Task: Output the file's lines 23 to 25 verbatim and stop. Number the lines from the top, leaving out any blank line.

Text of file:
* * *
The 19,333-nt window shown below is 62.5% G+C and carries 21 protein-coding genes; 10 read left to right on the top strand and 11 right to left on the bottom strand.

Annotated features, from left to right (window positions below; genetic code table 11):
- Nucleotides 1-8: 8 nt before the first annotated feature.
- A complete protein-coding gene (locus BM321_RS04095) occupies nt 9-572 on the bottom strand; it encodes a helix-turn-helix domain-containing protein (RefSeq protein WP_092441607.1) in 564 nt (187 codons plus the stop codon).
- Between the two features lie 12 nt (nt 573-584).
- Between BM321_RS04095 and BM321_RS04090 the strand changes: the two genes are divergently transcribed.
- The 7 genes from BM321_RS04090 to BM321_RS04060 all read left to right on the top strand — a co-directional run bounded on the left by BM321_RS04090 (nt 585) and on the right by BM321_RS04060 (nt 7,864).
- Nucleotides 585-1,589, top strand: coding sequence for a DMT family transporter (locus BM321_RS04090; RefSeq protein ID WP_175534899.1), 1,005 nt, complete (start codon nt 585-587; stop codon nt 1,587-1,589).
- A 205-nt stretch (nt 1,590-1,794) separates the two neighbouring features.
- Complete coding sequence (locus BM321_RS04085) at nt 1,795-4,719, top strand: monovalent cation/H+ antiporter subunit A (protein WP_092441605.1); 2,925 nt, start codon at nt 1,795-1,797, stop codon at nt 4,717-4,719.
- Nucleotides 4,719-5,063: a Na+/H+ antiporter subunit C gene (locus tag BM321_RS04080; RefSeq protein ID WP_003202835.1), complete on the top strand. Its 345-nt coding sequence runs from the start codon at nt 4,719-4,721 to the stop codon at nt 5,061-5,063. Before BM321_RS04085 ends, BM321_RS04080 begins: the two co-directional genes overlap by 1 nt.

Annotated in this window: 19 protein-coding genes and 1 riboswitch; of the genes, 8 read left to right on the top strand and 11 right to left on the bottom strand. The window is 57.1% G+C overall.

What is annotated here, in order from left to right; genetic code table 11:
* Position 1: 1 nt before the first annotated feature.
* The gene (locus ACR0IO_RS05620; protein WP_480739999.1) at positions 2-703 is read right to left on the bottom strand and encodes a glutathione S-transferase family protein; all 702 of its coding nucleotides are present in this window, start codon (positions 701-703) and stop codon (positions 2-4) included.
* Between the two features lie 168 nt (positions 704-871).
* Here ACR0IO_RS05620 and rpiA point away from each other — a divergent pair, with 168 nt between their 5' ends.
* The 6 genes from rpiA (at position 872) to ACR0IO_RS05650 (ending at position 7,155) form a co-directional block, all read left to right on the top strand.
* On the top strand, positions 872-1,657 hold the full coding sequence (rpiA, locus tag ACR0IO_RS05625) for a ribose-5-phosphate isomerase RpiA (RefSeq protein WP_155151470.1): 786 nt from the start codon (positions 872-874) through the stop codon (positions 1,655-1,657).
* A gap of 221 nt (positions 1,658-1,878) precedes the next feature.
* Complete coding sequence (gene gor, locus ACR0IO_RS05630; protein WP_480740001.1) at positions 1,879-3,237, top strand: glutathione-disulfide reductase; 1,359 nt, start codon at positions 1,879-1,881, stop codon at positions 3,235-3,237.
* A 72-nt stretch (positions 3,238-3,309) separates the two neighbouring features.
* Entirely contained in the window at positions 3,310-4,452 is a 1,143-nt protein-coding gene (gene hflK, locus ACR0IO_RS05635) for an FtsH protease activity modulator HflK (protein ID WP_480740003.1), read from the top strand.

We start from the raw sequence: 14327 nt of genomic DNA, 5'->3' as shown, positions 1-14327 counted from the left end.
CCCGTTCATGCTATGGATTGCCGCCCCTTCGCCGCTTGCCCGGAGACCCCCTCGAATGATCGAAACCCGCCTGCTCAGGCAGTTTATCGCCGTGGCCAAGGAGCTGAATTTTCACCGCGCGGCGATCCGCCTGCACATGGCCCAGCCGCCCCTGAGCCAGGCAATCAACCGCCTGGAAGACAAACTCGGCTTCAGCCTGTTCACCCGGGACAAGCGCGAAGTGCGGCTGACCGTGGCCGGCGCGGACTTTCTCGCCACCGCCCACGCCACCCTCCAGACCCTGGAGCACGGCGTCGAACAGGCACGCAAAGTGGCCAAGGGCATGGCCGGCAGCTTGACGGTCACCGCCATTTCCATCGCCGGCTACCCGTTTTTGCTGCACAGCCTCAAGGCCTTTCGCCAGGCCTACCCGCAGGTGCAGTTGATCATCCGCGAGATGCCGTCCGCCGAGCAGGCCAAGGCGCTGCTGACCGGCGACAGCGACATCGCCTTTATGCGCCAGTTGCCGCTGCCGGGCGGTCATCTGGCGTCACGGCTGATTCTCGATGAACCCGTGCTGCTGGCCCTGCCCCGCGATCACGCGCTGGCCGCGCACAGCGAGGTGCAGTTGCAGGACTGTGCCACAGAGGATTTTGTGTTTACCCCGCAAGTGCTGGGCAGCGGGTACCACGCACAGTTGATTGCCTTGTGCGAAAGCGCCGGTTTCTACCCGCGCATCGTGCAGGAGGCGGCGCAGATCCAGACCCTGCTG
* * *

* Entirely contained in the window at positions 3,310-4,452 is a 1,143-nt protein-coding gene (gene hflK, locus ACR0IO_RS05635) for an FtsH protease activity modulator HflK (protein ID WP_480740003.1), read from the top strand.

We start from the raw sequence: 14327 nt of genomic DNA, 5'->3' as shown, positions 1-14327 counted from the left end.
CCCGTTCATGCTATGGATTGCCGCCCCTTCGCCGCTTGCCCGGAGACCCCCTCGAATGATCGAAACCCGCCTGCTCAGGCAGTTTATCGCCGTGGCCAAGGAGCTGAATTTTCACCGCGCGGCGATCCGCCTGCACATGGCCCAGCCGCCCCTGAGCCAGGCAATCAACCGCCTGGAAGACAAACTCGGCTTCAGCCTGTTCACCCGGGACAAGCGCGAAGTGCGGCTGACCGTGGCCGGCGCGGACTTTCTCGCCACCGCCCACGCCACCCTCCAGACCCTGGAGCACGGCGTCGAACAGGCACGCAAAGTGGCCAAGGGCATGGCCGGCAGCTTGACGGTCACCGCCATTTCCATCGCCGGCTACCCGTTTTTGCTGCACAGCCTCAAGGCCTTTCGCCAGGCCTACCCGCAGGTGCAGTTGATCATCCGCGAGATGCCGTCCGCCGAGCAGGCCAAGGCGCTGCTGACCGGCGACAGCGACATCGCCTTTATGCGCCAGTTGCCGCTGCCGGGCGGTCATCTGGCGTCACGGCTGATTCTCGATGAACCCGTGCTGCTGGCCCTGCCCCGCGATCACGCGCTGGCCGCGCACAGCGAGGTGCAGTTGCAGGACTGTGCCACAGAGGATTTTGTGTTTACCCCGCAAGTGCTGGGCAGCGGGTACCACGCACAGTTGATTGCCTTGTGCGAAAGCGCCGGTTTCTACCCGCGCATCGTGCAGGAGGCGGCGCAGATCCAGACCCTGCTG